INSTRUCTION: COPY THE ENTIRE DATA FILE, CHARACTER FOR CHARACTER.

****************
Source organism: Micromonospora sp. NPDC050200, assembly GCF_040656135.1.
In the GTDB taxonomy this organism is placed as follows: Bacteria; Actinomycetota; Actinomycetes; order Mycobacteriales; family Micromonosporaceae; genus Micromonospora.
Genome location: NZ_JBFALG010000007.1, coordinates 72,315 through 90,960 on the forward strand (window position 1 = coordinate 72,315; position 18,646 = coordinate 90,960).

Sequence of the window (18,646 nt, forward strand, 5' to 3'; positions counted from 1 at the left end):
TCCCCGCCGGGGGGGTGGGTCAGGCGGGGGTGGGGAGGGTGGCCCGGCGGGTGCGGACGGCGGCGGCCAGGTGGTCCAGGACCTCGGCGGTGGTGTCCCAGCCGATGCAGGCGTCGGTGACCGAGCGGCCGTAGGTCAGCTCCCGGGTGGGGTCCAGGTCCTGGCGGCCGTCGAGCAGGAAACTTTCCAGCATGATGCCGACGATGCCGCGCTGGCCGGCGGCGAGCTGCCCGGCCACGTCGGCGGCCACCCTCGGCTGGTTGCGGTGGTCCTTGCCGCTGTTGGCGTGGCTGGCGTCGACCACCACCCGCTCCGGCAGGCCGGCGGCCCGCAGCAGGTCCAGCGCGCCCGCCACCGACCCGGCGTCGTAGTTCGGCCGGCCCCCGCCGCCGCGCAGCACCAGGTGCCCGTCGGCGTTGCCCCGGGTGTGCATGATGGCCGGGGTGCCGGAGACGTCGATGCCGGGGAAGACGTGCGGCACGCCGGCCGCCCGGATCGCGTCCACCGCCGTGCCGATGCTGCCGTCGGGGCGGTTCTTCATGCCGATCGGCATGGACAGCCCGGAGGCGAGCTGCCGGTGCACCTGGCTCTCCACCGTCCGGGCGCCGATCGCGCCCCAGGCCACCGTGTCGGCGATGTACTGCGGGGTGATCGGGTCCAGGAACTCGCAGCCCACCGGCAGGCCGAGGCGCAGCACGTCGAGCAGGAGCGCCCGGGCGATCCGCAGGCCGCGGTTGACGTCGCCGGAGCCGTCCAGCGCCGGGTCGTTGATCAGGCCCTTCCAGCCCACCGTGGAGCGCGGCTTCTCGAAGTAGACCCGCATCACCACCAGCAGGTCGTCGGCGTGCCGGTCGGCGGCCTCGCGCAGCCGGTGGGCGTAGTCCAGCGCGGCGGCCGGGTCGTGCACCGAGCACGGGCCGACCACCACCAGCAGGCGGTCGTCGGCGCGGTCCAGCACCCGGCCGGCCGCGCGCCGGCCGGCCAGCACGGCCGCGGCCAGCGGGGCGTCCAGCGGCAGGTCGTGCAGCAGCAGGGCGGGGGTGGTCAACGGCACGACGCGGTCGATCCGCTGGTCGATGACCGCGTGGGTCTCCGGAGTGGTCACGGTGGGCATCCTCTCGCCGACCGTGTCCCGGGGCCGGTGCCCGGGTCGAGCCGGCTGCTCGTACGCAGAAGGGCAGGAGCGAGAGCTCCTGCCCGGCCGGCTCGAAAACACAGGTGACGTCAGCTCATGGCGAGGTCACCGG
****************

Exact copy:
Source organism: Micromonospora sp. NPDC050200, assembly GCF_040656135.1.
In the GTDB taxonomy this organism is placed as follows: Bacteria; Actinomycetota; Actinomycetes; order Mycobacteriales; family Micromonosporaceae; genus Micromonospora.
Genome location: NZ_JBFALG010000007.1, coordinates 72,315 through 90,960 on the forward strand (window position 1 = coordinate 72,315; position 18,646 = coordinate 90,960).

Sequence of the window (18,646 nt, forward strand, 5' to 3'; positions counted from 1 at the left end):
TCCCCGCCGGGGGGGTGGGTCAGGCGGGGGTGGGGAGGGTGGCCCGGCGGGTGCGGACGGCGGCGGCCAGGTGGTCCAGGACCTCGGCGGTGGTGTCCCAGCCGATGCAGGCGTCGGTGACCGAGCGGCCGTAGGTCAGCTCCCGGGTGGGGTCCAGGTCCTGGCGGCCGTCGAGCAGGAAACTTTCCAGCATGATGCCGACGATGCCGCGCTGGCCGGCGGCGAGCTGCCCGGCCACGTCGGCGGCCACCCTCGGCTGGTTGCGGTGGTCCTTGCCGCTGTTGGCGTGGCTGGCGTCGACCACCACCCGCTCCGGCAGGCCGGCGGCCCGCAGCAGGTCCAGCGCGCCCGCCACCGACCCGGCGTCGTAGTTCGGCCGGCCCCCGCCGCCGCGCAGCACCAGGTGCCCGTCGGCGTTGCCCCGGGTGTGCATGATGGCCGGGGTGCCGGAGACGTCGATGCCGGGGAAGACGTGCGGCACGCCGGCCGCCCGGATCGCGTCCACCGCCGTGCCGATGCTGCCGTCGGGGCGGTTCTTCATGCCGATCGGCATGGACAGCCCGGAGGCGAGCTGCCGGTGCACCTGGCTCTCCACCGTCCGGGCGCCGATCGCGCCCCAGGCCACCGTGTCGGCGATGTACTGCGGGGTGATCGGGTCCAGGAACTCGCAGCCCACCGGCAGGCCGAGGCGCAGCACGTCGAGCAGGAGCGCCCGGGCGATCCGCAGGCCGCGGTTGACGTCGCCGGAGCCGTCCAGCGCCGGGTCGTTGATCAGGCCCTTCCAGCCCACCGTGGAGCGCGGCTTCTCGAAGTAGACCCGCATCACCACCAGCAGGTCGTCGGCGTGCCGGTCGGCGGCCTCGCGCAGCCGGTGGGCGTAGTCCAGCGCGGCGGCCGGGTCGTGCACCGAGCACGGGCCGACCACCACCAGCAGGCGGTCGTCGGCGCGGTCCAGCACCCGGCCGGCCGCGCGCCGGCCGGCCAGCACGGCCGCGGCCAGCGGGGCGTCCAGCGGCAGGTCGTGCAGCAGCAGGGCGGGGGTGGTCAACGGCACGACGCGGTCGATCCGCTGGTCGATGACCGCGTGGGTCTCCGGAGTGGTCACGGTGGGCATCCTCTCGCCGACCGTGTCCCGGGGCCGGTGCCCGGGTCGAGCCGGCTGCTCGTACGCAGAAGGGCAGGAGCGAGAGCTCCTGCCCGGCCGGCTCGAAAACACAGGTGACGTCAGCTCATGGCGAGGTCACCGG